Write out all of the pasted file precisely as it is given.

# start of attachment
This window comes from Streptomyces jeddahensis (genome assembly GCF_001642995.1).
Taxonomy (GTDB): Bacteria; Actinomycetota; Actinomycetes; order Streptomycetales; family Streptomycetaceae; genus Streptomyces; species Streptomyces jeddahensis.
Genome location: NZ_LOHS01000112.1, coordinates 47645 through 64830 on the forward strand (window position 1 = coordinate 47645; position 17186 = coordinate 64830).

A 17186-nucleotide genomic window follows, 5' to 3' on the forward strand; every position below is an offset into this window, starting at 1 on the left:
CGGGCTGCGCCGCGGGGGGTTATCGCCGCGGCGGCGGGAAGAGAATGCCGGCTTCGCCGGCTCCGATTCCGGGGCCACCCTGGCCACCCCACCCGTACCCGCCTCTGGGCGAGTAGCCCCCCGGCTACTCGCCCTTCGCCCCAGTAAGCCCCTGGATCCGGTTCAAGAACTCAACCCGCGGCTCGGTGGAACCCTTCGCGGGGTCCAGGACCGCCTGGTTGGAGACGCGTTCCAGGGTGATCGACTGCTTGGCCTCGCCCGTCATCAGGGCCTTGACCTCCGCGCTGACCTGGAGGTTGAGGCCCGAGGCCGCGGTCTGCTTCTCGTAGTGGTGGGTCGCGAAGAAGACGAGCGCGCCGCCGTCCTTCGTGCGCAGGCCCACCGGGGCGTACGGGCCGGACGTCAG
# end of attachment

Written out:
This window comes from Streptomyces jeddahensis (genome assembly GCF_001642995.1).
Taxonomy (GTDB): Bacteria; Actinomycetota; Actinomycetes; order Streptomycetales; family Streptomycetaceae; genus Streptomyces; species Streptomyces jeddahensis.
Genome location: NZ_LOHS01000112.1, coordinates 47645 through 64830 on the forward strand (window position 1 = coordinate 47645; position 17186 = coordinate 64830).

A 17186-nucleotide genomic window follows, 5' to 3' on the forward strand; every position below is an offset into this window, starting at 1 on the left:
CGGGCTGCGCCGCGGGGGGTTATCGCCGCGGCGGCGGGAAGAGAATGCCGGCTTCGCCGGCTCCGATTCCGGGGCCACCCTGGCCACCCCACCCGTACCCGCCTCTGGGCGAGTAGCCCCCCGGCTACTCGCCCTTCGCCCCAGTAAGCCCCTGGATCCGGTTCAAGAACTCAACCCGCGGCTCGGTGGAACCCTTCGCGGGGTCCAGGACCGCCTGGTTGGAGACGCGTTCCAGGGTGATCGACTGCTTGGCCTCGCCCGTCATCAGGGCCTTGACCTCCGCGCTGACCTGGAGGTTGAGGCCCGAGGCCGCGGTCTGCTTCTCGTAGTGGTGGGTCGCGAAGAAGACGAGCGCGCCGCCGTCCTTCGTGCGCAGGCCCACCGGGGCGTACGGGCCGGACGTCAG